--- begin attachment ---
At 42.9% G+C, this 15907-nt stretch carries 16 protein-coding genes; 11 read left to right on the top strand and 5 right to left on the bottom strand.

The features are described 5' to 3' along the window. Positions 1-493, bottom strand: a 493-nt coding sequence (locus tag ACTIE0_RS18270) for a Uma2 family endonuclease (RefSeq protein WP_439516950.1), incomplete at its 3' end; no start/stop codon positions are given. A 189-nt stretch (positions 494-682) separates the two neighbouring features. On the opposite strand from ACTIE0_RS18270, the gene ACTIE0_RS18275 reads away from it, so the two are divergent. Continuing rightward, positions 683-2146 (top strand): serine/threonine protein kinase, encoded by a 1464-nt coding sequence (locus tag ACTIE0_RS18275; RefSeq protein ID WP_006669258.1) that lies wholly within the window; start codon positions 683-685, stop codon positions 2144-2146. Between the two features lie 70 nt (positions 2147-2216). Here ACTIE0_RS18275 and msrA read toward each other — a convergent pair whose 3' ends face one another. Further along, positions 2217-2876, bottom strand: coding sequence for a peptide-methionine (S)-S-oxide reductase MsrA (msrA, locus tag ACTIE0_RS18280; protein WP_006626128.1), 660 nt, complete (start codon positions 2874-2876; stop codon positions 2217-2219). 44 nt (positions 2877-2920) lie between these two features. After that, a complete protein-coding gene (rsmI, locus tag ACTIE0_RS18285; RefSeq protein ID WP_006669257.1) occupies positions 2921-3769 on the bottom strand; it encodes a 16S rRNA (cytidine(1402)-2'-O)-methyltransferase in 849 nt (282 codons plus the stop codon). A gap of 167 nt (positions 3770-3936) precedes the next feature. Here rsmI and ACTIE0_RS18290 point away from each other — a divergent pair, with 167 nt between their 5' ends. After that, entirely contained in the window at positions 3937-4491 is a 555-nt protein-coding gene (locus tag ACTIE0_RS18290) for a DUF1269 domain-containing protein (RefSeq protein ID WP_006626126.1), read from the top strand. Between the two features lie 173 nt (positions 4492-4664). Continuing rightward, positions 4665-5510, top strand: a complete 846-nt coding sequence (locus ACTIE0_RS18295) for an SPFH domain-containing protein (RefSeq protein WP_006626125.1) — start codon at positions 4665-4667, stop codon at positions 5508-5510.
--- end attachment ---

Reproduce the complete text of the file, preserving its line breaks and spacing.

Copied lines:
At 42.9% G+C, this 15907-nt stretch carries 16 protein-coding genes; 11 read left to right on the top strand and 5 right to left on the bottom strand.

The features are described 5' to 3' along the window. Positions 1-493, bottom strand: a 493-nt coding sequence (locus tag ACTIE0_RS18270) for a Uma2 family endonuclease (RefSeq protein WP_439516950.1), incomplete at its 3' end; no start/stop codon positions are given. A 189-nt stretch (positions 494-682) separates the two neighbouring features. On the opposite strand from ACTIE0_RS18270, the gene ACTIE0_RS18275 reads away from it, so the two are divergent. Continuing rightward, positions 683-2146 (top strand): serine/threonine protein kinase, encoded by a 1464-nt coding sequence (locus tag ACTIE0_RS18275; RefSeq protein ID WP_006669258.1) that lies wholly within the window; start codon positions 683-685, stop codon positions 2144-2146. Between the two features lie 70 nt (positions 2147-2216). Here ACTIE0_RS18275 and msrA read toward each other — a convergent pair whose 3' ends face one another. Further along, positions 2217-2876, bottom strand: coding sequence for a peptide-methionine (S)-S-oxide reductase MsrA (msrA, locus tag ACTIE0_RS18280; protein WP_006626128.1), 660 nt, complete (start codon positions 2874-2876; stop codon positions 2217-2219). 44 nt (positions 2877-2920) lie between these two features. After that, a complete protein-coding gene (rsmI, locus tag ACTIE0_RS18285; RefSeq protein ID WP_006669257.1) occupies positions 2921-3769 on the bottom strand; it encodes a 16S rRNA (cytidine(1402)-2'-O)-methyltransferase in 849 nt (282 codons plus the stop codon). A gap of 167 nt (positions 3770-3936) precedes the next feature. Here rsmI and ACTIE0_RS18290 point away from each other — a divergent pair, with 167 nt between their 5' ends. After that, entirely contained in the window at positions 3937-4491 is a 555-nt protein-coding gene (locus tag ACTIE0_RS18290) for a DUF1269 domain-containing protein (RefSeq protein ID WP_006626126.1), read from the top strand. Between the two features lie 173 nt (positions 4492-4664). Continuing rightward, positions 4665-5510, top strand: a complete 846-nt coding sequence (locus ACTIE0_RS18295) for an SPFH domain-containing protein (RefSeq protein WP_006626125.1) — start codon at positions 4665-4667, stop codon at positions 5508-5510.